Wednesday, December 22, 2010

Using an Amazon Kindle 3/4 Part 3: Japanese eBooks and Manga

Well, last article I went into some depth as to why I loved the new Kindle and why you should definitely buy one (UK link). We talked about using it for studying Japanese and how great it was at that.

However, it was clearly designed for reading standard books, and even though it isn't directly for sale in Japan (although you can import it from Amazon) it does support Japanese script.

So here's everything you need to know about getting (free, and modern) Japanese books onto your Kindle for study, pleasure, or whatever you want. I've also included a section on reading manga with it, which is a revolutionary experience!

Japanese books

Like the English sites mentioned last article (Project Gutenburg and Google Books, etc), you can download out-of-copyright Japanese books from Aozora Bunko. To get these books onto your Kindle there is a purpose-made site over at It's all in Japanese, but very, very simple.

To convert and retain any furigana:
  1. Copy the link to the ruby version of the file (the one with ruby in the name) from Aozora Bunko,
    There may not be one of these. Copying another of the available links will work fine, minus furigana.
  2. Paste it into the box on a2k,
  3. Click the PDF button and it will download,
  4. Copy to Kindle. That's it.

Right click the ruby version (if there is one) and copy link location
Paste the link in this box on a2k and click PDF. Download

The three options below the box, as you can see, are the size. The bigger one is not recommended unless you use the big DX version of the Kindle. Stick with default unless you have problems.

New Japanese books

As the Kindle isn't sold in Japan, there doesn't seem to be a way to get modern Japanese fiction specifically for it. However, as the Kindle can read PDFs, anything in that format can be copied onto it (and most other format can be converted with mobipocket anyway). Therefore, if you buy a Japanese ebook or manga from a Japanese ebook site (Google is your friend), you shouldn't have a problem reading them on your Kindle (but do remember to check what format the site is selling you, and that you can convert it properly). The Japanese ebook market is huge compared to the rest of the world, so you shouldn't have the kind of availability problems you may have faced in English.

Reading Manga on a Kindle

This is totally possible. In fact, some has even been specifically released for it.

No more carrying around a stack of tankoban for you! And no more hiding the cover of "Pretty Sammy Magical Princess" on the subway! With the power of Kindle you can forget all that inconvenience and embarrassment! Yeah! People will be curious to see what your device is, though, so maybe watch where you read your questionable manga.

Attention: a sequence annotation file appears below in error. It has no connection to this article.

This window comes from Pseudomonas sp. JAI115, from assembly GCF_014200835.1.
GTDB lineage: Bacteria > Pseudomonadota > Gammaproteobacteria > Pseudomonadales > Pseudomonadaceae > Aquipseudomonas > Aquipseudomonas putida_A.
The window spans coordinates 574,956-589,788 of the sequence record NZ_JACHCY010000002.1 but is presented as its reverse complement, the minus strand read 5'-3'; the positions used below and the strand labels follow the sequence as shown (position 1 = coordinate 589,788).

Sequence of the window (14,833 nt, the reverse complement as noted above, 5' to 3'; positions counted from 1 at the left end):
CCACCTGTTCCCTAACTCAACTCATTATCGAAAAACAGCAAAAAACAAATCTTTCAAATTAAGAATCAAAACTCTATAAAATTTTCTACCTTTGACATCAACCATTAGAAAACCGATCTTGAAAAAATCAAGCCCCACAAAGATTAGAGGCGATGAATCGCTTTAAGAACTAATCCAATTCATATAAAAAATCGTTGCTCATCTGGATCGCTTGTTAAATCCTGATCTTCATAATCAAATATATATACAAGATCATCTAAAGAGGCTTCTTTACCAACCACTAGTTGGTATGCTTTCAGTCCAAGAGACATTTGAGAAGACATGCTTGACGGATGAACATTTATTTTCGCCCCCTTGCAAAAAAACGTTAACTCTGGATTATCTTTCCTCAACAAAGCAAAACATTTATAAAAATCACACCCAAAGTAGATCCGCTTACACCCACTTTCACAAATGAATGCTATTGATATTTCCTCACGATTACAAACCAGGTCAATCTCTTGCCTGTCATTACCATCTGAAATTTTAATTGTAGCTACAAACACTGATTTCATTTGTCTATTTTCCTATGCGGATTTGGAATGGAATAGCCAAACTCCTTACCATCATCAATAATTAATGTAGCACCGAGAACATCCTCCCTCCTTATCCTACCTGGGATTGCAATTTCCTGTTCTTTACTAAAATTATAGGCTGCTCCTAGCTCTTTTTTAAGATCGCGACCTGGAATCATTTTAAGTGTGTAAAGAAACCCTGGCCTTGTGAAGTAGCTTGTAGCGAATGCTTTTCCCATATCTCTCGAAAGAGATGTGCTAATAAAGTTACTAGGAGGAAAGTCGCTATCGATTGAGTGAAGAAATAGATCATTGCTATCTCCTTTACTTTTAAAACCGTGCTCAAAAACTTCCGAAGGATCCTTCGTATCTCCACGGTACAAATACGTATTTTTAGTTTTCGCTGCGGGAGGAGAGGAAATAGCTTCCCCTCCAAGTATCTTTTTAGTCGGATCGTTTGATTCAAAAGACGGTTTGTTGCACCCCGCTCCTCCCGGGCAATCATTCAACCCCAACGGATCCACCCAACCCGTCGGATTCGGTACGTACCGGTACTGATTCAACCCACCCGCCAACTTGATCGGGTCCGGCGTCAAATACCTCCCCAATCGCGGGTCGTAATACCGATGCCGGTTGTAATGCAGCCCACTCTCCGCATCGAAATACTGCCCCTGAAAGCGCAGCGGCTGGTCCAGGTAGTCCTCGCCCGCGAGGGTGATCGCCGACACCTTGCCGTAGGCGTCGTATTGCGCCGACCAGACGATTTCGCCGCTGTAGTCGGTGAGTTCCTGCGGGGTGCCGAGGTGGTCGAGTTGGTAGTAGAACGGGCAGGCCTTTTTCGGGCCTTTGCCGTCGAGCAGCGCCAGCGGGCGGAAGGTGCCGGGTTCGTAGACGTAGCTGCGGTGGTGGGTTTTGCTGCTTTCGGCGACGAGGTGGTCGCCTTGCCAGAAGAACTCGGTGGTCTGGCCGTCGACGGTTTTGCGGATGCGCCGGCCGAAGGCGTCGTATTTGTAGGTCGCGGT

I think that the Kindle screen is perfectly big enough to read regular-sized manga, but with the newest model you can rotate the screen. So if while vertically the manga print/furigana is too small to read, horizontally you shouldn't have a problem

If you have a manga you want to convert to kindle format, here's my guide to do that. The software you need to use is pretty simple, and available here.

Hiroki Endo's "Eden"

Reading Japanese articles/web pages

Although you can use the inbuilt browser for this, an easier way (there is no Japanese text input on the Kindle) is to use Instapaper to save news links from your computer and email them to your Kindle.

Japanese-English Dictionary

Try as I might, I haven't been able to find a legal copy of anything like this for the Kindle. What I want is a dictionary which integrates itself into the Kindle like the English-English dictionaries which come pre-installed. I have come across an English-Japanese one, but not the other way around. If you know of one, let me know.

__________________________________________________'s 3-part Kindle guide series
  1. Using a Kindle to Study Japanese
  2. Converting and Adding Manga to a Kindle
  3. Reading Japanese Books and Manga on a Kindle

And as always, if you have anything to add please drop it in the comments.


  1. The section on new Japanese Ebooks is horribly wrong. eBookJapan sells their ebooks in a proprietary .ebi file format of which there are no .pdf conversion tools available (mobipocket is unable to convert "any other format" like the author says. In fact it can only do .opf or .xopf files). Saying you can buy a book from eBookJapan and being able to convert it for use on a Kindle is misleading and false.

  2. Sorry for spoiling your xmas Ted. Will fix that.

  3. Proprietary formats tend to be bound to the specific type of device they were created for, and DRM-sidestepping methods are a grey area we don't expect to cover here.

    Fortunately, however, the ebi.j format is losing ground to other formats in the Japanese market. Check out this page for a long list of Japanese content providers and the formats they use. Only two in the list promote ebi.j.

    Additionally, for Kindle users and non-Kindle users alike, consider the great program Calibre for a greater array of format conversion choices. (Again, Calibre does not break DRM restrictions of formats bound in those ways. Check what kind of DRM your file has thoroughly before deciding to purchase it.)

  4. The manga on the kindle 3 is such high quality. I'm breath taken. It looks like I have the magazine open right in front of me.

  5. There's also a fantastic little program for making perfectly formatted tategaki PDFs from any txt file called ChainLP. Making the PDFs especially purdy requires a DLL from itextsharp 5.0.5 which you can download here. It's a little more complicated than the online option, but works with more stuff. By default it gives you near-perfect bunkobon size and spacing. Only real caveat is that changing the interface to English makes the PDF output formatting screwy.